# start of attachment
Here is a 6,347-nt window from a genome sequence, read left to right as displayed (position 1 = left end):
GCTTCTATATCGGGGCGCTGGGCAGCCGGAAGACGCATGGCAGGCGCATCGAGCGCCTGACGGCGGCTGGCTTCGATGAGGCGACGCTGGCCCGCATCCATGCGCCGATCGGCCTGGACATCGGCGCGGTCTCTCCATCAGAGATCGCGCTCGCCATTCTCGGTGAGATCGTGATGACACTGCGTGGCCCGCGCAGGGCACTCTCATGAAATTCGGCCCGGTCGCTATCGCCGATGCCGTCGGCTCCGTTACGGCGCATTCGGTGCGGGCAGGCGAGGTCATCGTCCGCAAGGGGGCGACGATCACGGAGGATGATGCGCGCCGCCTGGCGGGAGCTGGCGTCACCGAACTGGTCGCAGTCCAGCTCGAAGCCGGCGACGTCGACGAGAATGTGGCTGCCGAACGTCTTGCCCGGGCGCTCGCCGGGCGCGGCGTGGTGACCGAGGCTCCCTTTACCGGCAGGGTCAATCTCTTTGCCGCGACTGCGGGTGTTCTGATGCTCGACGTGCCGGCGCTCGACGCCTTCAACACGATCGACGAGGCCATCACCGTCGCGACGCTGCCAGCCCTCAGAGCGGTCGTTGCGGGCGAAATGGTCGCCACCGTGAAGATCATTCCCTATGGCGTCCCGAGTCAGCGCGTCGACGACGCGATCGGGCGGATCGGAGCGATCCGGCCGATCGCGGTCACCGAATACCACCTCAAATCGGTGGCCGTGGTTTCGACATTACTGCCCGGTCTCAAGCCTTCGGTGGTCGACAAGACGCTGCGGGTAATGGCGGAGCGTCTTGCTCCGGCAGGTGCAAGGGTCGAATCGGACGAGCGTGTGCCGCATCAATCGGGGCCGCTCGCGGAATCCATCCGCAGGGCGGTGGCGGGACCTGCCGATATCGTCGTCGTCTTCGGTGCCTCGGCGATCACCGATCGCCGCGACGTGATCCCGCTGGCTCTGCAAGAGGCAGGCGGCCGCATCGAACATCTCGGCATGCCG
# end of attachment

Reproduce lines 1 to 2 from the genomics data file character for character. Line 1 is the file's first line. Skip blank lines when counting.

Here is a 6,347-nt window from a genome sequence, read left to right as displayed (position 1 = left end):
GCTTCTATATCGGGGCGCTGGGCAGCCGGAAGACGCATGGCAGGCGCATCGAGCGCCTGACGGCGGCTGGCTTCGATGAGGCGACGCTGGCCCGCATCCATGCGCCGATCGGCCTGGACATCGGCGCGGTCTCTCCATCAGAGATCGCGCTCGCCATTCTCGGTGAGATCGTGATGACACTGCGTGGCCCGCGCAGGGCACTCTCATGAAATTCGGCCCGGTCGCTATCGCCGATGCCGTCGGCTCCGTTACGGCGCATTCGGTGCGGGCAGGCGAGGTCATCGTCCGCAAGGGGGCGACGATCACGGAGGATGATGCGCGCCGCCTGGCGGGAGCTGGCGTCACCGAACTGGTCGCAGTCCAGCTCGAAGCCGGCGACGTCGACGAGAATGTGGCTGCCGAACGTCTTGCCCGGGCGCTCGCCGGGCGCGGCGTGGTGACCGAGGCTCCCTTTACCGGCAGGGTCAATCTCTTTGCCGCGACTGCGGGTGTTCTGATGCTCGACGTGCCGGCGCTCGACGCCTTCAACACGATCGACGAGGCCATCACCGTCGCGACGCTGCCAGCCCTCAGAGCGGTCGTTGCGGGCGAAATGGTCGCCACCGTGAAGATCATTCCCTATGGCGTCCCGAGTCAGCGCGTCGACGACGCGATCGGGCGGATCGGAGCGATCCGGCCGATCGCGGTCACCGAATACCACCTCAAATCGGTGGCCGTGGTTTCGACATTACTGCCCGGTCTCAAGCCTTCGGTGGTCGACAAGACGCTGCGGGTAATGGCGGAGCGTCTTGCTCCGGCAGGTGCAAGGGTCGAATCGGACGAGCGTGTGCCGCATCAATCGGGGCCGCTCGCGGAATCCATCCGCAGGGCGGTGGCGGGACCTGCCGATATCGTCGTCGTCTTCGGTGCCTCGGCGATCACCGATCGCCGCGACGTGATCCCGCTGGCTCTGCAAGAGGCAGGCGGCCGCATCGAACATCTCGGCATGCCG